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Part Of Man Wonders What It Would Be Like To Fall Through Floor Into Downstairs Apartment
Part Of Man Wonders What It Would Be Like To Fall Through Floor Into Downstairs Apartment
T$ from Dayton, OH on Sep.282011
I’m so lucky I got to try this shampoo. I was staying at a friends house and forgot mine so I used hers. And this stuff is great!! All the junk in my hair I thought was hard water from my apartment was washed away and my hair was soft and smooth again. I can’t believe I was wasting to much money on expensive shampoos.
Suave Naturals Shampoo, Wild Cherry Blossom, 22.5 fl oz
Shampoo, Wild Cherry Blossom
UNITED STATES—A racially diverse group gathered in the living room of a stylish and well-appointed apartment earlier this week to enjoy various snack items, moderate amounts of low-calorie alcoholic beverages, and the company of other attractive young adults while watching a sporting event on a sleek new high-definition television.
Sources confirmed the group began to assemble roughly an hour before the sports broadcast, arriving at the apartment as happy, carefree singles or visibly affectionate interracial couples. They brought with them snacks, most of which were either dip-related or dips in and of themselves.
Many also brought beer, always of a certain specific brand.
Each arrival was greeted with instant recognition and genuine warmth, as those who had already made themselves comfortable offered to help with any unpacking of food or with snack preparation. Under no circumstances was a large interval of time allowed to elapse before any new arrival was offered liquid refreshment, which was invariably referred to by its full brand name and was consumed from a cup containing the logo of a favored sports team or directly from the original container.
All snacks were placed on a low table between the capacious, comfortable sofa and the large television set, which had already begun to display crystal-clear pictures of the upcoming sporting event, and good-natured, lighthearted arguments began as to whether the images were more notable for their sharpness or their color.
Participants reportedly dredged golden, perfectly triangular tortilla chips through thick, ruby-red salsa during the discussion, chasing the fiery saltiness down with ice-cold mouthfuls of crisp yet light beer before agreeing that the sharpness and color of the display were both of such excellence that no judgment could be made between the two.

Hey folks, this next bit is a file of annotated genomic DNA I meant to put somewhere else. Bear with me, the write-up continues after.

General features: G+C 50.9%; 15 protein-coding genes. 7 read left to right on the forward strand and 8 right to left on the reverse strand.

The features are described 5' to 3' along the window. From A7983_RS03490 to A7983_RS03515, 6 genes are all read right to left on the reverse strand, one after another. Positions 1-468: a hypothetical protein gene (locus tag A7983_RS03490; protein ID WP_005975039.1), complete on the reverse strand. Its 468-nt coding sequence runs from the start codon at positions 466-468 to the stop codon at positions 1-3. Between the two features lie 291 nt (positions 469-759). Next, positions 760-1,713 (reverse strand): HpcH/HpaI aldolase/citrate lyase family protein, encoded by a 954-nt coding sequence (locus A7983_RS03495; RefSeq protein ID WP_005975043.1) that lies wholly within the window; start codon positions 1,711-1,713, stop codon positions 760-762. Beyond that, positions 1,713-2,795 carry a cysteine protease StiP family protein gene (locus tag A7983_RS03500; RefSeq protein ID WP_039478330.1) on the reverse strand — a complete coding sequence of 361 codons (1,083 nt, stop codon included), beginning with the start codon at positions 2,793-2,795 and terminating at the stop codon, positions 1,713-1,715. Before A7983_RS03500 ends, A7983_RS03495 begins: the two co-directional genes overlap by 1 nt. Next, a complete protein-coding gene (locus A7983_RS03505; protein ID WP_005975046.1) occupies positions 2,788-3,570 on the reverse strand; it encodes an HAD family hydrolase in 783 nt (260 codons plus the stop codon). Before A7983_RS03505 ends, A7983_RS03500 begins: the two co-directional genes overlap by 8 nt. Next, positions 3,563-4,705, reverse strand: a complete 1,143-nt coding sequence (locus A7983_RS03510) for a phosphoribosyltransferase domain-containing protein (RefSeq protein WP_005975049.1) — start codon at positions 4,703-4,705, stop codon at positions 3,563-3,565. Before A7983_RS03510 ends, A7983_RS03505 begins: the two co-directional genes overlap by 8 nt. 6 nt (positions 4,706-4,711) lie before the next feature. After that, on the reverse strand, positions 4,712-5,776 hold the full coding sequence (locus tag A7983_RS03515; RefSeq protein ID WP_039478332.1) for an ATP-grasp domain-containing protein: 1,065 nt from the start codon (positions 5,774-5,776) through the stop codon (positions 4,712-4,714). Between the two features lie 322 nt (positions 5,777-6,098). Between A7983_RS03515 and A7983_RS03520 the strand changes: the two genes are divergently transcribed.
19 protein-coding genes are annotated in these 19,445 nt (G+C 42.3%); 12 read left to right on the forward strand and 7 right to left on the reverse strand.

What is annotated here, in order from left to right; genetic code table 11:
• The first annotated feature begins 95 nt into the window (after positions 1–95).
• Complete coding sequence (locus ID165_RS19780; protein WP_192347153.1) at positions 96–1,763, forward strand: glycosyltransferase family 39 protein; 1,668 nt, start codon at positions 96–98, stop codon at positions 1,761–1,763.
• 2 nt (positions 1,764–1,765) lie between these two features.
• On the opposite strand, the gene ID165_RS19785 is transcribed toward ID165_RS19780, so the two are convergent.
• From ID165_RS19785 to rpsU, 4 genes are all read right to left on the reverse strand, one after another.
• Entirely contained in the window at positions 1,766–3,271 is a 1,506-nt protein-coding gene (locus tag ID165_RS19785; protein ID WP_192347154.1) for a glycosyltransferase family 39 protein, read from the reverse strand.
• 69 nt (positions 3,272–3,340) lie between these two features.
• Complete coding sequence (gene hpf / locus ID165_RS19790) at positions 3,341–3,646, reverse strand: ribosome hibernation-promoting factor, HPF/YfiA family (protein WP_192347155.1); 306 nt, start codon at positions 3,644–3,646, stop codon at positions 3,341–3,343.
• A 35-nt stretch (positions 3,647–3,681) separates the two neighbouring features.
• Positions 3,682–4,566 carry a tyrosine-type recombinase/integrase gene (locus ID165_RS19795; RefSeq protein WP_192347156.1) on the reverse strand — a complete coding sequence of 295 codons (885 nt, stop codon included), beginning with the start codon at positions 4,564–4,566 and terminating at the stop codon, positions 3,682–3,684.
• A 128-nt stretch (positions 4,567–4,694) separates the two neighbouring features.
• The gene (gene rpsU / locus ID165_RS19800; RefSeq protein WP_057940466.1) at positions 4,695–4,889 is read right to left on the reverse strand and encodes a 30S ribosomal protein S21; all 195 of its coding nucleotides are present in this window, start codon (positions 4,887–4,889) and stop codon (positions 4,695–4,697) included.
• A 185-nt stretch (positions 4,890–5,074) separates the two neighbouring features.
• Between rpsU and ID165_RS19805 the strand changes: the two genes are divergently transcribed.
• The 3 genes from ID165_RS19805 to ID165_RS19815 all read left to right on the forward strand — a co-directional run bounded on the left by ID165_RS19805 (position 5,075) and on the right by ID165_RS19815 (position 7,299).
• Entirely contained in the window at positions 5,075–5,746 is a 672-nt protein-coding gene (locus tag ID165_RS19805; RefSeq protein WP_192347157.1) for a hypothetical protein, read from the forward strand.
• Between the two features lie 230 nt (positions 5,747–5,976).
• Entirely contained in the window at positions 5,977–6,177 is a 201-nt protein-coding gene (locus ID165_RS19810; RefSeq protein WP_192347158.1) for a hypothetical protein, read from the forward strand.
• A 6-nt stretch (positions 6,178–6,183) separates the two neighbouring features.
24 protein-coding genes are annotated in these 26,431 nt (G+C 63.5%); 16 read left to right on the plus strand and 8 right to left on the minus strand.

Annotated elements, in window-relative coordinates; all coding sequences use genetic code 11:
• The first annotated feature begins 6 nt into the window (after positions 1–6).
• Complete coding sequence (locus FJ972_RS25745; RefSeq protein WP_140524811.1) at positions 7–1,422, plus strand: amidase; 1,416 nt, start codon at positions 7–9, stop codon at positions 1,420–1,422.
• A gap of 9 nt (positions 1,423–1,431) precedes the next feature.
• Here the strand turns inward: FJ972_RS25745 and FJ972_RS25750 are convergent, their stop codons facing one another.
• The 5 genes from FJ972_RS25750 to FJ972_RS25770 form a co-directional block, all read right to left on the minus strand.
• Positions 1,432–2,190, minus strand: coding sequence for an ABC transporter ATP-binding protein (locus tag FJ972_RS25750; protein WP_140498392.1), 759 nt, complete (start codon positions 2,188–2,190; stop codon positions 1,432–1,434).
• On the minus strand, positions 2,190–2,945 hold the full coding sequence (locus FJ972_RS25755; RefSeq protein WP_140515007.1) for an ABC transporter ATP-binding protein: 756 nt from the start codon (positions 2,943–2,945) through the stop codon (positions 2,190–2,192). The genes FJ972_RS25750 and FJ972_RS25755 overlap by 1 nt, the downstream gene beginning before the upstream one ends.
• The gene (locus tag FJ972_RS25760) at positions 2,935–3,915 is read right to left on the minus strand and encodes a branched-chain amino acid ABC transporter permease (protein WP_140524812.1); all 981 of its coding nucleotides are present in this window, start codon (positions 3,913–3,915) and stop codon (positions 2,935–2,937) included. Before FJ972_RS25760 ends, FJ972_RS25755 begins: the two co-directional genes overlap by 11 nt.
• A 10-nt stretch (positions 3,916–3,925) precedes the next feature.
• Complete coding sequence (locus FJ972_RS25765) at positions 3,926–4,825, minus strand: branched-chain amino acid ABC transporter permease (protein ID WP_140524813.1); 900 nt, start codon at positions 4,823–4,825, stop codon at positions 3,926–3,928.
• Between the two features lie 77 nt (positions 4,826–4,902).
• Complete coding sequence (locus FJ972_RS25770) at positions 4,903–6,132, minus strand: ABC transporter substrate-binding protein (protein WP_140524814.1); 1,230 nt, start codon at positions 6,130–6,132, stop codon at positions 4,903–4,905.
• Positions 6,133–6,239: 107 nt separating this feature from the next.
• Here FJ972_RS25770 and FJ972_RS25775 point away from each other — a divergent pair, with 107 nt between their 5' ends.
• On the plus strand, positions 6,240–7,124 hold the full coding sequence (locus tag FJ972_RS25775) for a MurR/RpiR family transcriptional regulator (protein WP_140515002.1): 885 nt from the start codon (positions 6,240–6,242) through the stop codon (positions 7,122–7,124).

After a brief interlude, during which one of the slender and vaguely exotic-looking women present emerged from the kitchen bearing in Pilates-toned arms a tray of her famous ginger-scented Asian delicacies, the discussion turned to the athletic competition itself.
Men explained the rules, regulations, strategies, and traditions of the sport to the women, a noble gesture that was turned on its head when one of the women present was revealed to possess a highly developed working knowledge of the game, such that she was able to correct the males on certain points and back up her observations by making references to past events. The histories of both teams were explored, and their rivalry debated, as was the likely outcome of the game the attractive group was about to witness.
A possible social minefield emerged with the disclosure that one of the people present was a fan of the opposing team, but the group’s long-standing friendship won out after mere seconds of awkwardness, and all seemed to agree that loyalty to one another, even while viewing a crucial and hotly contested sporting event, was far more important than loyalty to a team. The incident was punctuated by loud, vocal demands that the fan of the opposition be given a fresh cold beverage, which was of course referred to as usual by its full brand name.
Mere moments before the game was to begin, the sound of a doorbell diverted attention from the impressive television and caused a disruption of the seating order as the group rearranged itself to accommodate the late arrival. Various exclamations indicated the identity of this person could be guessed by the mere fact of his tardiness, a behavior evidently common on his part; however, all was forgiven when the assembled viewers saw the new person was holding a large metal tub filled with shaved ice and fresh bottles of the aforementioned name-brand beer.
The new arrival was accompanied by a large, effusively friendly golden retriever who wore his own custom-made jersey emblazoned with his name and the number zero. The golden retriever was also known to all by name.
At press time, the team favored by most of the attractive and diverse crowd had evidently just scored due to a sudden reversal of fortune, causing everyone in attendance to raise a beer aloft and shout while a cloud of snack items erupted into the air and the golden retriever barked in excitement. The exact location of the game in question, its final score, and even the sport being played remain unknown.